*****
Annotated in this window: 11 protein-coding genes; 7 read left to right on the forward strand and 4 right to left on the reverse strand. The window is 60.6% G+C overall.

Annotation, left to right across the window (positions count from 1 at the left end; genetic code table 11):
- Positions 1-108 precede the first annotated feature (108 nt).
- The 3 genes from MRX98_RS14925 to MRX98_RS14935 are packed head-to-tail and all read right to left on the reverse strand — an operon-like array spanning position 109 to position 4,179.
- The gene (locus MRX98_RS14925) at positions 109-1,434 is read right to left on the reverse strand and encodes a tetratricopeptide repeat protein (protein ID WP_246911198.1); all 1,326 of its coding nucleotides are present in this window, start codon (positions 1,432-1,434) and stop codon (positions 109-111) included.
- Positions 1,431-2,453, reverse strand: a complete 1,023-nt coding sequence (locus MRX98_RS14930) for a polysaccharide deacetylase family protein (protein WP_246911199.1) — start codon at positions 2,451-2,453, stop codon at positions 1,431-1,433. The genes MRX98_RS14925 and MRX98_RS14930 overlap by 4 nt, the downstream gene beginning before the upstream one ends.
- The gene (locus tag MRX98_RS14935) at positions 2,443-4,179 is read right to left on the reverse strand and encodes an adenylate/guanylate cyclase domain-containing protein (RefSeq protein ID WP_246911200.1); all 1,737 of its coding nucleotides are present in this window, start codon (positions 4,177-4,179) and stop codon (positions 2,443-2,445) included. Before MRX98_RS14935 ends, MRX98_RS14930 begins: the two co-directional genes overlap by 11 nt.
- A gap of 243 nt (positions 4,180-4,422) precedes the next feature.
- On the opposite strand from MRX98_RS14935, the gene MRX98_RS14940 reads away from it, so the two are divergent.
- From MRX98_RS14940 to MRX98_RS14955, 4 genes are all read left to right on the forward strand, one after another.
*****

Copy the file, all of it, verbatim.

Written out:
Annotated in this window: 11 protein-coding genes; 7 read left to right on the forward strand and 4 right to left on the reverse strand. The window is 60.6% G+C overall.

Annotation, left to right across the window (positions count from 1 at the left end; genetic code table 11):
- Positions 1-108 precede the first annotated feature (108 nt).
- The 3 genes from MRX98_RS14925 to MRX98_RS14935 are packed head-to-tail and all read right to left on the reverse strand — an operon-like array spanning position 109 to position 4,179.
- The gene (locus MRX98_RS14925) at positions 109-1,434 is read right to left on the reverse strand and encodes a tetratricopeptide repeat protein (protein ID WP_246911198.1); all 1,326 of its coding nucleotides are present in this window, start codon (positions 1,432-1,434) and stop codon (positions 109-111) included.
- Positions 1,431-2,453, reverse strand: a complete 1,023-nt coding sequence (locus MRX98_RS14930) for a polysaccharide deacetylase family protein (protein WP_246911199.1) — start codon at positions 2,451-2,453, stop codon at positions 1,431-1,433. The genes MRX98_RS14925 and MRX98_RS14930 overlap by 4 nt, the downstream gene beginning before the upstream one ends.
- The gene (locus tag MRX98_RS14935) at positions 2,443-4,179 is read right to left on the reverse strand and encodes an adenylate/guanylate cyclase domain-containing protein (RefSeq protein ID WP_246911200.1); all 1,737 of its coding nucleotides are present in this window, start codon (positions 4,177-4,179) and stop codon (positions 2,443-2,445) included. Before MRX98_RS14935 ends, MRX98_RS14930 begins: the two co-directional genes overlap by 11 nt.
- A gap of 243 nt (positions 4,180-4,422) precedes the next feature.
- On the opposite strand from MRX98_RS14935, the gene MRX98_RS14940 reads away from it, so the two are divergent.
- From MRX98_RS14940 to MRX98_RS14955, 4 genes are all read left to right on the forward strand, one after another.